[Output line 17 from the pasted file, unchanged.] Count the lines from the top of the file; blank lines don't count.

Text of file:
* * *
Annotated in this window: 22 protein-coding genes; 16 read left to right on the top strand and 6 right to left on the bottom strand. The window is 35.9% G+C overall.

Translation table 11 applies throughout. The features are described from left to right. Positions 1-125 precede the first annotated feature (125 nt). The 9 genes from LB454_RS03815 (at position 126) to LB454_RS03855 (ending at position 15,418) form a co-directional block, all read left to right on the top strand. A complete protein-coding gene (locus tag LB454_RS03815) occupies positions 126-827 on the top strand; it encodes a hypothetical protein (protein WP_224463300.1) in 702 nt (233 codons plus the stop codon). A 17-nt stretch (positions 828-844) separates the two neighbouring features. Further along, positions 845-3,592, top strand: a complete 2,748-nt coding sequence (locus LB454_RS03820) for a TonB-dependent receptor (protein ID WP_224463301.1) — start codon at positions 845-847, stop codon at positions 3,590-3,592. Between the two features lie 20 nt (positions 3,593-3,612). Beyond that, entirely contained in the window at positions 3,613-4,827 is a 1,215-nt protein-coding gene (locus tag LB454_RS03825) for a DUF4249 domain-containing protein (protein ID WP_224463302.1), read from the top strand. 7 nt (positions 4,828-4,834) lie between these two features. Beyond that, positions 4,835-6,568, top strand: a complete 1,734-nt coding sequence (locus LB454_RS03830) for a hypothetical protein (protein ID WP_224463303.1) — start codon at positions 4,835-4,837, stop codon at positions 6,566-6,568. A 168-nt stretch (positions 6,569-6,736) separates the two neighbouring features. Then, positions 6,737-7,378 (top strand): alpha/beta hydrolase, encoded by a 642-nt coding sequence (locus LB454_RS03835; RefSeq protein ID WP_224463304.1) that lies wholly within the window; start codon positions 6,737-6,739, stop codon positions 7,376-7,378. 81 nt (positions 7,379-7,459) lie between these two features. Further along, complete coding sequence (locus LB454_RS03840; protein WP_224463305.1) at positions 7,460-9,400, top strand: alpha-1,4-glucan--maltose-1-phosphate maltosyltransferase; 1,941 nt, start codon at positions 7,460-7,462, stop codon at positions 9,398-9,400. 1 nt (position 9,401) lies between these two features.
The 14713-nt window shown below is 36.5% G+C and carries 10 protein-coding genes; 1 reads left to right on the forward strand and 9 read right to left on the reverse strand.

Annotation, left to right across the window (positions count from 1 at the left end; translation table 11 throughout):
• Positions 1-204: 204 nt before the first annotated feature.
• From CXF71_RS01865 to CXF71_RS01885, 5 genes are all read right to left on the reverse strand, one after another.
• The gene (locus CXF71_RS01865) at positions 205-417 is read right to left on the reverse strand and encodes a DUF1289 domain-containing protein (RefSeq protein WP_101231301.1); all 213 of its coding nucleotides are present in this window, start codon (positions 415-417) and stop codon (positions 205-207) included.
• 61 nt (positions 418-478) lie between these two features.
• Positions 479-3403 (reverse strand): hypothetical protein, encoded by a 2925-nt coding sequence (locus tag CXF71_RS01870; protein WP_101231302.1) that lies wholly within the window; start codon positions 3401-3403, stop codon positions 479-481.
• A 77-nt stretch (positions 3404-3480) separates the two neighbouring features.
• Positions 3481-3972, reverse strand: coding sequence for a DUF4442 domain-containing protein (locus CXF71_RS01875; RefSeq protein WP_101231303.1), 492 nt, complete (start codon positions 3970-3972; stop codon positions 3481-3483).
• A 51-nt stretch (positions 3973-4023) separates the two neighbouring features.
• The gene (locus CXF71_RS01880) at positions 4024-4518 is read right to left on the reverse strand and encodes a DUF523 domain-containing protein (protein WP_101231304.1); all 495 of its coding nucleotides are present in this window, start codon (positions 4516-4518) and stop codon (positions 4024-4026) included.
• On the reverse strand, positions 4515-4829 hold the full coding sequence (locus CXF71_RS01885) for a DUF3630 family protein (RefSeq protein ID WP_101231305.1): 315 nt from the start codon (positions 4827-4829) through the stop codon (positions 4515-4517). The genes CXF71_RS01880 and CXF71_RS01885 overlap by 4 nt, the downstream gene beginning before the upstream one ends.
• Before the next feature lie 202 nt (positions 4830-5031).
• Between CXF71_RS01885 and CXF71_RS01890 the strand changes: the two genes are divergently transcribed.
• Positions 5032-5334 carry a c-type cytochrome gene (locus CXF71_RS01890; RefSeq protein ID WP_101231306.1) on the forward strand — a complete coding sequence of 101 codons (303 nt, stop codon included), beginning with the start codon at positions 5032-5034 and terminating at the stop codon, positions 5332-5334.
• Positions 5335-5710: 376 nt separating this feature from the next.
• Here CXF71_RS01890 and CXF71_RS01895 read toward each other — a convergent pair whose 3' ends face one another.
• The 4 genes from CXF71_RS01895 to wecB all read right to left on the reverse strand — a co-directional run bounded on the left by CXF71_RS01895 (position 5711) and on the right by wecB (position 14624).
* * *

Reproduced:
• Positions 5032-5334 carry a c-type cytochrome gene (locus CXF71_RS01890; RefSeq protein ID WP_101231306.1) on the forward strand — a complete coding sequence of 101 codons (303 nt, stop codon included), beginning with the start codon at positions 5032-5034 and terminating at the stop codon, positions 5332-5334.